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Discarding Assumptions

In the passageways at a local mall, there are seven-foot-high structures, called “monuments,” that display mall directories and advertisements. One monument displays a large poster that depicts a young African-American woman working in a fast food restaurant. The lighting in this photographic poster is, I assume, purposely poor to add to its grim depiction of this young woman’s situation. Her face does not stand out, but her expression can be seen. She’s not smiling or looking happy, but it’s otherwise difficult to discern her mood. She might simply be focused on what she’s doing, or unhappy, tired, or in some other state. The wording on the poster is: Heather, 10th grade. Worked 45 minutes on term paper. Worked 9 hours on night shift. I’m sure that the intention here is to create sympathy for Heather, relying on the cultural assumption in our society that young people should make schooling their priority, and that spending much more time at work than on school assignments is not a good thing.

These assumptions may not be warranted. But before considering this, there’s the issue of inferring that the reported division of Heather’s time is typical. It’s possible that she has on other days spent a great deal of time on her term paper, and/or has set aside future times to work on it. Maybe she’s a part-time employee and works just a few days a week. Perhaps she seldom works the night shift; it might even be that she’s substituting for someone else, and night shifts are never part of her own work schedule.

If the time division is typical, there are several possible reasons why Heather is giving her term paper short shrift. It may be that she is in distress because of her work/school schedule. But there are other possibilities. We don’t know what class the term paper was assigned in, so let’s assume the class is U.S. History. It could be that:   • Heather simply isn’t interested in history. • Heather’s personality and the teacher’s clash. • Writing is not one of Heather’s strengths. • Heather is generally bored in school and prefers working. • Heather is a hands-on person, enjoys being on her feet and active, and has a hard time sitting still at desks. • Heather is hard-working and ambitious, and is destined to become the CEO of the company she is now working for. She knows that if she needs a college degree, she can earn one without a strong high school record. We all live in various societal and institutional cultures and experience pressure, often unnoticed, to absorb and adopt the beliefs and practices of these cultures. I taught in public schools for 31 years, left the system 21 years ago, and in many instances since then have had to work to consciously resist traditional assumptions. For example, for quite a while, I felt that when a student had spent some time in a traditional school, I was obligated to transcribe all of her coursework when I wrote a transcript. But I came to a point where I felt I needed to reconsider this, and decided I could list previously completed course work selectively as long as I made it clear on a transcript that I had done this.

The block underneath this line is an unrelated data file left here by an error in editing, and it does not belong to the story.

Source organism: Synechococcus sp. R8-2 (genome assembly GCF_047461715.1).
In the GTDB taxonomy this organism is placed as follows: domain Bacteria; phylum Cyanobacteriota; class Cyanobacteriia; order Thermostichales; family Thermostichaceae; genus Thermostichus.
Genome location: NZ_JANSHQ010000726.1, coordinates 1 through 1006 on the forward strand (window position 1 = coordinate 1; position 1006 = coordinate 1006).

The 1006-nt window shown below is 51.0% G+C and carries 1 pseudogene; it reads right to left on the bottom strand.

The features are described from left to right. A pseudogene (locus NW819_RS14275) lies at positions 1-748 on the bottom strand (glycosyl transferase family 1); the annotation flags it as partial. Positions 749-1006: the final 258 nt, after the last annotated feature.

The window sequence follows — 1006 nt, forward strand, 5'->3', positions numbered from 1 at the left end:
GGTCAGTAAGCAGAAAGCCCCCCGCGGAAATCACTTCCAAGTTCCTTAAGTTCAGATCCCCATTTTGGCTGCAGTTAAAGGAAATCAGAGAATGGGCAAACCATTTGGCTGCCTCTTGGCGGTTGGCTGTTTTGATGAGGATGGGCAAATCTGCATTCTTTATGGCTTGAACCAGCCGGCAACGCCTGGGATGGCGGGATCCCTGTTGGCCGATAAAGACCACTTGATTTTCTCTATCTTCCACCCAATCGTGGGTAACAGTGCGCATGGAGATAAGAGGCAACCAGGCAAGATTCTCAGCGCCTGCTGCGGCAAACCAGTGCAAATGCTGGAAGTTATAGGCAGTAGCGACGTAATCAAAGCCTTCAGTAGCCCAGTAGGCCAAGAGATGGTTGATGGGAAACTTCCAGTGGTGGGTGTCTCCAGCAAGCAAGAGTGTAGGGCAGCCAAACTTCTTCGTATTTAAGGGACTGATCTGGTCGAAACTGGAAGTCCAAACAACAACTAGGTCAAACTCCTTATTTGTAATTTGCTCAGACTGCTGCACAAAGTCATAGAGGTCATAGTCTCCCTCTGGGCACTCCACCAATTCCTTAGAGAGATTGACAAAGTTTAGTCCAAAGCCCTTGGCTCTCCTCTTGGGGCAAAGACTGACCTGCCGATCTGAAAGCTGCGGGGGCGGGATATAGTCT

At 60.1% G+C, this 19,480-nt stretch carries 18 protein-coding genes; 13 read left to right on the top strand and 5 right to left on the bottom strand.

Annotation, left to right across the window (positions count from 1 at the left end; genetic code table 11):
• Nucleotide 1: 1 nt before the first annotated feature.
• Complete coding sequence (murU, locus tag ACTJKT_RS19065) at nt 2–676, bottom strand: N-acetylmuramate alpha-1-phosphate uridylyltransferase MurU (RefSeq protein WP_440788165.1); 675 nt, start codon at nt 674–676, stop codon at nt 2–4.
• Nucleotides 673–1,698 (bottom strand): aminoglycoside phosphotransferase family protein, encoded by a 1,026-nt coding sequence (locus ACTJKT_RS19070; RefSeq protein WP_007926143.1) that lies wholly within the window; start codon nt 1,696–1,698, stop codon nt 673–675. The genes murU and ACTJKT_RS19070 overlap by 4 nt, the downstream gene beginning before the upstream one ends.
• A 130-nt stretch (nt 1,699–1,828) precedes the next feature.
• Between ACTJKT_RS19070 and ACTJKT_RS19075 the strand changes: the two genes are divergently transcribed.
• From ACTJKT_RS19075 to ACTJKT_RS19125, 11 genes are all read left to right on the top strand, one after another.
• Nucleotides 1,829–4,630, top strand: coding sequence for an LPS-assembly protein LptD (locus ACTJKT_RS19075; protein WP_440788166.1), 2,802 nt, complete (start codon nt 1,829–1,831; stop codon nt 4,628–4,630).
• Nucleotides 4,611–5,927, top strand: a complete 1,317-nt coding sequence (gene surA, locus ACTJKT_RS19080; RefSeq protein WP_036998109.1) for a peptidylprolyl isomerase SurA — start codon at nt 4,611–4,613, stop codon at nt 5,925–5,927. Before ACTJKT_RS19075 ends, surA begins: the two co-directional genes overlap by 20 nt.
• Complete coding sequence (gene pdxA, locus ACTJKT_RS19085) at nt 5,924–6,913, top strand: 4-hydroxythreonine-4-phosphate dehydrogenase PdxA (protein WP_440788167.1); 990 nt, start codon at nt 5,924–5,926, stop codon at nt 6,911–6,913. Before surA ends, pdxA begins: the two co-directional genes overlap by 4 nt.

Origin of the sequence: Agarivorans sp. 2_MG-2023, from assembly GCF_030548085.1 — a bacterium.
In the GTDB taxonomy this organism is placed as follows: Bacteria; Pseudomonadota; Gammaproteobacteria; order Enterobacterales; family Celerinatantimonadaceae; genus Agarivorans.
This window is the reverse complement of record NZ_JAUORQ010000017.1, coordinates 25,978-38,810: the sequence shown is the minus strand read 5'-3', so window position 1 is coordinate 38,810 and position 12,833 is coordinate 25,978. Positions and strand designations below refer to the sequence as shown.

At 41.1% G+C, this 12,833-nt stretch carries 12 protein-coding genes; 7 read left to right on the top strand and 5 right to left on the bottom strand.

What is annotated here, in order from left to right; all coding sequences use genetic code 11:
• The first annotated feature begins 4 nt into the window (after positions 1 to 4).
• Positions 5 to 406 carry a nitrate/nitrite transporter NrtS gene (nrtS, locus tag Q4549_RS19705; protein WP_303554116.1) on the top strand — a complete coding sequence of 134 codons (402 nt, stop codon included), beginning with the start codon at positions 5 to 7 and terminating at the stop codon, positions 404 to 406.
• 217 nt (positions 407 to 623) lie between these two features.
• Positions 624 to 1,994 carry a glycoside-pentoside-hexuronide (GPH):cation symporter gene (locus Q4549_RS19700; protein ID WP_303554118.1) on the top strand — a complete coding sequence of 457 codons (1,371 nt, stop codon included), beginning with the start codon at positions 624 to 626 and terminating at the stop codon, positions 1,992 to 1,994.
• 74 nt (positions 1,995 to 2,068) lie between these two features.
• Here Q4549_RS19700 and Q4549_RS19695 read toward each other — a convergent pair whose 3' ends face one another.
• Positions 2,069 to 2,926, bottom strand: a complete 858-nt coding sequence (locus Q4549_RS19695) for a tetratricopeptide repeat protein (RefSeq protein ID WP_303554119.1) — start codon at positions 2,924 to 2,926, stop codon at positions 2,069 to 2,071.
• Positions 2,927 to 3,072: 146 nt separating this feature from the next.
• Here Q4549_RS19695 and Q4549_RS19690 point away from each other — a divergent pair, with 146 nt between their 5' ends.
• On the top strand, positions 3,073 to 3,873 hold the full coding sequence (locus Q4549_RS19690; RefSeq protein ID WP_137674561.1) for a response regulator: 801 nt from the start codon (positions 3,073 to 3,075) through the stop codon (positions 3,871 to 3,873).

One student, Anna, prior to enrolling in my school for her senior year, had received an A- for her first semester of AP U.S. History in a public high school, and an F for the second semester. I left the F off her transcript and instead gave her an A for the second semester of U.S. History on the basis of her test scores, using University of California (UC) criteria. Anna earned a 5 on the AP test in this subject, and a 740 on the SAT Subject Test. The UC minimums for course credit were 3 and 550, respectively.

The preamble on Anna’s transcript includes these statements: “Courses taken at Oakland Technical High School are listed selectively. Anna’s lower grades at OTHS reflect her understandably unenthusiastic response to unchallenging work. She has demonstrated her knowledge and abilities in other ways.” Anna applied to two universities and was accepted by both of them. She is now a graduate of American University.

There are many ubiquitous and false cultural messages about relatively small matters, like what a high school transcript has to represent, and about important issues such as how to begin a productive adult life. The central message is that if a young person doesn't jump through a series of hoops set in place by distant strangers, he will face a life in dead-end, low-paying jobs and will not prosper. Homeschooling provides an opportunity to examine cultural assumptions, beliefs, and practices, including those of traditional schools, and, where state laws allow, to discard them and think creatively about how to design educational paths that allow young people to pursue their genuine interests and develop their talents. It could be that working in a fast food restaurant or at another low-paying job for a while would be the most useful thing for a young person to do. One of my former students spent part of her last homeschooling year working as an intern in a restaurant’s kitchen. This internship was credited on her transcript, and it continued into the first part of a gap year, after which she went on to St. John’s College, where she is now happily studying.

Wes Beach worked in public schools for 31 years and now directs Beach High School.  He is author of Forging Paths: Beyond Traditional Schooling and  his newest work, Self-Directed Learning: Documentation and Life Stories available Spring 2015!

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